Natural counting isn't 1-indexed. You usually count things after you tally them, not before. (You don't start counting beans by saying "one bean" and then waiting for that bean to arrive.)
Besides, it is not all that clear if someone just says "Jan 1 marks year one" whether it marks the end of the first year or the beginning. With dates, it usually marks the beginning. That's why it is 1-indexed. We hardly count anything else that way, so why would you assume it is 'natural counting'?
>It's sad that 538 has turned into a pop-stats site that runs on volume and snappy headlines.
It's our fault, they're catering to our demands. You can't run a media company any other way. No one wants to read read (although I'd bet on average everyone spends far more time reading). So you get wham-bam, buzzfeed-esque content. Even on HN, long form articles will inevitably be met in the comment section with a "tl;dr?".
There's nothing wrong with asking for a tl;dr when you're trying to find out if the long form is worth your time. (Most are not.) In academics, the tl;dr is called the abstract, and it would be silly to think that they should be eliminated because people ought to just read everything.
Any "feature" that encourages people to spend more energy thinking about the reasons for being down voted is just promoting whinging and self-absorbed discontent. (Which, a: no one wants to see, and b: is bad for the people going through it!)
I do feel that down votes should not be used for disagreement, but the practical matter of fact is that they are and will be, both because pg endorses the idea, and because people are people. If they have a negative response to reading something, and a down arrow is convenient, it will be used.
Downvotes are not punishment. They just mean someone didn't like what you wrote, but couldn't be arsed to respond. Maybe what you wrote didn't deserve a response, maybe they were confused, maybe the topic is incredibly important to you but not to them. Who cares? We're adults, ja?
As an alternative, I wouldn't be disappointed if the threshold for greying out was reduced to -3 or so. And full death at -10?
And for new users who might not know why they're being downvoted, how about a link to the rules next to any comment of yours that is score-negative? HN already puts an orange star next to your comments, so the pages are dynamic at least to that extent.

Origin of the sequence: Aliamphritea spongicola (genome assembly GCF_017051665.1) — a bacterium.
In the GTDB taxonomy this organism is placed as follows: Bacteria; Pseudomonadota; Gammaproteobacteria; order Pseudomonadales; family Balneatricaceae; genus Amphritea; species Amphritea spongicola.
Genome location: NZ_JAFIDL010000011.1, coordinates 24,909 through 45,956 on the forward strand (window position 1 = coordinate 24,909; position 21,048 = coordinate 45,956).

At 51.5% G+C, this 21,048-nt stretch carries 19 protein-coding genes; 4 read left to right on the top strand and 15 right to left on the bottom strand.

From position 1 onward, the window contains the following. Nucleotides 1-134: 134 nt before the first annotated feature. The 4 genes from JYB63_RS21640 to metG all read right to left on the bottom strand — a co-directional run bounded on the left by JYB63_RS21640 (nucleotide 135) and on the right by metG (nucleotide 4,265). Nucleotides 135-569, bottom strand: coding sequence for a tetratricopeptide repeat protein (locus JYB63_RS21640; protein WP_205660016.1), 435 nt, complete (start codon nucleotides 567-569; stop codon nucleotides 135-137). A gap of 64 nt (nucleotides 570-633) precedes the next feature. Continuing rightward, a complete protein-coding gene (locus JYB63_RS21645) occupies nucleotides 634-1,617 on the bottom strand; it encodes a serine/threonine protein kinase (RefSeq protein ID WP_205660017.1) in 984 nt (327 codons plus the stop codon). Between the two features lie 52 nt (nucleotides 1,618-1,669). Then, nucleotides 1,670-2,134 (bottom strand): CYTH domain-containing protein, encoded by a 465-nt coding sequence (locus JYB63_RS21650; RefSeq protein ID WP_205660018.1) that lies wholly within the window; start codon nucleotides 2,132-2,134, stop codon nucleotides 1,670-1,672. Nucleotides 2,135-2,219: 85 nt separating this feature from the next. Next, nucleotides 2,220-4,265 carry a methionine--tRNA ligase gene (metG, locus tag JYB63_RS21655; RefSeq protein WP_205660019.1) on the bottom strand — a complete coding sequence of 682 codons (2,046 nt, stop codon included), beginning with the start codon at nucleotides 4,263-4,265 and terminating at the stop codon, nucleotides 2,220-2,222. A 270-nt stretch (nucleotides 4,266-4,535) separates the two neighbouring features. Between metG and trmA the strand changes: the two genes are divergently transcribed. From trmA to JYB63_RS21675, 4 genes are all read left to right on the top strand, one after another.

Personally, I use downvotes exclusively for hostility. I upvote any greyed comment that is respectful, coherent, and relevant.
I agree with that part, but disagree with the proposed solution, completely.
I suggested an idea to inform new users in a post upthread (link to guidelines next to any comment of yours that is score-negative), but it would probably be better to link to a page with the guidelines plus a blurb about accidents, confusion, and just not taking it too seriously.
Tone policing disenfranchises minority views, period. Doesn't matter whether the context is social justice or database performance; Unless the tone is beyond well-known bounds (e.g. is abusive, flippant, way off-topic, etc.) I don't think it is generally constructive.
Edit: I think we're talking past each other on where "tone policing" becomes regular old moderation.
>As an alternative, I wouldn't be disappointed if the threshold for greying out was reduced to -3 or so. And full death at -10?
I think this would go a long way toward resolving people's negative attitudes toward downvotes. The fact that one errant idiot could grey out your post and make it harder for others to read is a bit too far IMO.
While I was reading the thread, this comment just posted mentioned that the site founder, pg, has endorsed the idea that the site's rules permit downvoting to express disagreement. By the site rules, implicitly, some comments should be downvoted on sight.
"Essentially there are two rules here: don't post or upvote crap links, and don't be rude or dumb in comment threads."
Yes, downvote thoughtfully, and downvote to improve the overall quality of discussion here, but a downvote in an active discussion to silently indicate a comment is 1) uncivil and unconstructive, or 2) factually incorrect, or 3) both is okay.
A comment that is solely on the issue of being downvoted is subject to being downvoted on sight, because those sorts of comments are never constructive to the discussion and disfavored by the site guidelines.
"Resist complaining about being downmodded. It never does any good, and it makes boring reading."
The site founder, pg, (who no longer has an active day-by-day role in moderating the site) has commented that downvotes for disagreement are permitted here.
(In order of time of posting.)
"I think it's ok to use the up and down arrows to express agreement. Obviously the uparrows aren't only for applauding politeness, so it seems reasonable that the downarrows aren't only for booing rudeness."
"If there's one thing I wish I could do to improve HN, it would be to detect this sort of middlebrow dismissal algorithmically.
. . . .